Our last interaction was the response to Hurricane Hannah in Haiti. This time we partnered with CartONG, and specifically focused on getting a routing service set up with OpenRouteService. Chippy provided great assistance with Shapefile wrangling and presence in Geneva for follow up meetings. The OpenRouteService experimented with a simple OpenLayers interface for users to roughly mark blocked roads, and adjust the routing based on this quick feedback. The only downside was that our best data source was provided in a not entirely open form. We couldn’t import it directly in OSM, only into a special instance of ORS, and so we don’t have something of last use .. open data is always where we want to be.

All three of these emergencies provided opportunity for OSM and the UN to work closer together. My effort now is to establish links beyond the emergencies, in preperation, in the normal course of development work. The nascent idea is to set up OSM Corp, a group of volunteers working to build infrastructure, relationships, and processes for using OpenStreetMap in humanitarian work. The next time there’s an opportunity to respond, we can get rolling rapidly, and maybe even work towards deployment in the field with MapAction or CartONG. And wider, we’re open to collaborations with UNGIWG and its member agencies; this was my offer to the assembled…

Myself and others on the openstreetmap foundation board, and in the large global volunteer community, are keenly interested in the activities of UNGIWG and the development of the UNSDI. Data sharing among agencies, governments, and ngos for humanitarian purposes is totally complementary to the OSM mission, to create a free and open of the entire world. I whole heartedly offer our support and willingness to work with you all as an engaged and practical partner to build nodes in an SDI that works for the world.

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UNGIWG, helping the United Nations to share its geodata

Last week I was in Vienna for the 9th plenary meeting of UNGIWG, the “United Nations Geographic Information Working Group”. That meant muted but real celebration of Obama’s victory in UN chambers. Good stuff.

UNGIWG is a group of UN professionals working together to solve problems and cooperate on all manner of things concerning maps and geographic data, most especially for humanitarian purposes. The UN publishes a huge number of maps, just check out ReliefWeb for a start; they utilize maps internally in the Security Council and Peace Keeping operations, just for a start; and have un-enumerated databases of geodata, of which Geonetwork is the tip of the iceberg. There’s a vast untapped potential for geodata and map sharing at the United Nations, to help the agencies themselves work individually and together in a better way, and to serve UN beneficiaries .. aka The World. That data is often locked up or slightly inaccessible or in weird formats, etc. The aim is to produce a “Spatial Data Infrastructure”, perhaps defined as “the technology, policies, standards, human resources, and related activities necessary to acquire, process, distribute, use, maintain, and preserve spatial data”.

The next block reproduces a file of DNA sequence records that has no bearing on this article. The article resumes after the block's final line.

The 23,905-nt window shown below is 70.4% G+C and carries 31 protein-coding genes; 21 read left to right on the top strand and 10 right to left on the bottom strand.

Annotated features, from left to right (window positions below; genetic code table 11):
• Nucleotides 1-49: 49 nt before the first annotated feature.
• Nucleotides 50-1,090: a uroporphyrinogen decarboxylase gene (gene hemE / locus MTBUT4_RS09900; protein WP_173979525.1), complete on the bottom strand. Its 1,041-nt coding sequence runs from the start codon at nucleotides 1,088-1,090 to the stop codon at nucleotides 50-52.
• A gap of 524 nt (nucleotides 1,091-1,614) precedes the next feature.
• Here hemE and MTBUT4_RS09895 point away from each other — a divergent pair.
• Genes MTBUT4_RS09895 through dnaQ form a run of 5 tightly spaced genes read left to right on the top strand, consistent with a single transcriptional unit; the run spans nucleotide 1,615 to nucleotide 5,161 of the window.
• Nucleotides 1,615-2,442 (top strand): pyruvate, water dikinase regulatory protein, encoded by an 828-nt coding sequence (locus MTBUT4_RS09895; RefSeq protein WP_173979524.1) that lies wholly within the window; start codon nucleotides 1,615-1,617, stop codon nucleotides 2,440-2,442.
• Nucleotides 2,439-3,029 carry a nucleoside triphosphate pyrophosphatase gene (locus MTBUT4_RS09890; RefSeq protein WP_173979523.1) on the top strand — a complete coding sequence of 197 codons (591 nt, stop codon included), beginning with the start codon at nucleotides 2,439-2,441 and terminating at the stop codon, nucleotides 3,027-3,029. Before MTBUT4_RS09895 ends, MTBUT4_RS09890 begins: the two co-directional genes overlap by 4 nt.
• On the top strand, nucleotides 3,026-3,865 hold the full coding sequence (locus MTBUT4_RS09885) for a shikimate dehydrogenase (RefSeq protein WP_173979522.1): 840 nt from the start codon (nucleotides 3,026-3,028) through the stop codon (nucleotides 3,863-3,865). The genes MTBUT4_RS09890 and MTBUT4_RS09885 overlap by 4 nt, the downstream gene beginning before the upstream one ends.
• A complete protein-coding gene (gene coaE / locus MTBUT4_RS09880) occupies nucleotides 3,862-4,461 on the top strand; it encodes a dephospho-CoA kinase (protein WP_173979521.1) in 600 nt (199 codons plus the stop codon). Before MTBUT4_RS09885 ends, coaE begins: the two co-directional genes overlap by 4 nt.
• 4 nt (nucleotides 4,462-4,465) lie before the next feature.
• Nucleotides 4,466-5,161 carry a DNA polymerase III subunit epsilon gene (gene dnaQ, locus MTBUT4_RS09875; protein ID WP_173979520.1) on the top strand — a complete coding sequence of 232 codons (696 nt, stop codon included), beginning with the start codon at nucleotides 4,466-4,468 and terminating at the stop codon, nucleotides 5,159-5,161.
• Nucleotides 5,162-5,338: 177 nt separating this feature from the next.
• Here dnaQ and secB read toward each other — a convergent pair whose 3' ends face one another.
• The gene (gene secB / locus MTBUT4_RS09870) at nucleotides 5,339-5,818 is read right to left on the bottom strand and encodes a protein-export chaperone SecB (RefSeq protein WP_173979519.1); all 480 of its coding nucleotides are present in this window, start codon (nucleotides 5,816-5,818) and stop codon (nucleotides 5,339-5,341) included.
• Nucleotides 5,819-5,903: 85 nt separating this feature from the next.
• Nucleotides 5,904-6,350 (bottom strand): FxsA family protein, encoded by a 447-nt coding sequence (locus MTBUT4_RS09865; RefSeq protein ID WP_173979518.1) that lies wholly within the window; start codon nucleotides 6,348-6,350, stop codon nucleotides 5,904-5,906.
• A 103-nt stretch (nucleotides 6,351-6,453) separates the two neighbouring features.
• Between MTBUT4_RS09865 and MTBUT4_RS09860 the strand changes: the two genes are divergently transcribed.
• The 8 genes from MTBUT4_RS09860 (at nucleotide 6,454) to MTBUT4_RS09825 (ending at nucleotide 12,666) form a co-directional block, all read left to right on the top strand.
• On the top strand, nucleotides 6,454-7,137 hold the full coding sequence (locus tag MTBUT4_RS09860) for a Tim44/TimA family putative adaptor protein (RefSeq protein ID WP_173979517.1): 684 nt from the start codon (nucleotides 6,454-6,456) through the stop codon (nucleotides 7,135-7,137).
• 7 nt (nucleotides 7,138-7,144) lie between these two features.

To me that sounds like the same issues facing the Web at large, and IMO the Web is doing a pretty decent job at sharing. So with my long term interest and work with software in the UN, and insights into the whole GeoWeb thing, I was invited to participate, along with fellow “geographic hooligans” Schuyler Erle, Danille Nascimento, Sandra Sudhoff and Yann Rebois from CartONG, and of course my collaborator within the UNSDI over the last year, Nicolas Chevant. I personally ended up juggling three different hats, as OpenStreetMap Foundation Board Member, representative of FortiusOne (inherited through Mapufacture’s previous engagements in UNSDI), and finally UNDP, as consultant on WaterWiki and the UNDP Crabgrass install.

The final hat gave me a seat at the big table and closed sessions, open only to members within the fascinating and overwhelming alphabet soup of the UN System. The UN is in essence a diplomatic forum, and the corresponding ethos trickles down into the everyday workings inside the UN. UN meeting rooms have comfortable chairs and an equal playing field, and the organization of UNGIWG has produced an abundance of the necessary procedural documentation to get the officials of 30+ agencies working together and willing (potentially) to fund projects and send representatives and basically make the space for things to happen. Diplomatic procedures also produce long timelines .. we heard dates such as 2020 mentioned a few times. I’m all for the long now, but we all think that something can be done in a more web scale timeframe.

The common refrain was that “the technological problems are nearly solved, it’s the social process that’s in question”. This also extends to dealing with IT. While a majority of the attendees were technologists, they aren’t the ones in charge of deploying technology, and there are formidable barriers within the UN to doing something creative, especially with open source. IT sometimes treats its job more like a utility than a creative endeavor, and that’s a very limited view. I hope to raise this at the UN Web4Dev conference in February.

So that’s the stage, some idea of the issues and perhaps why our perspectives were invited into the show. More on what went down tomorrow.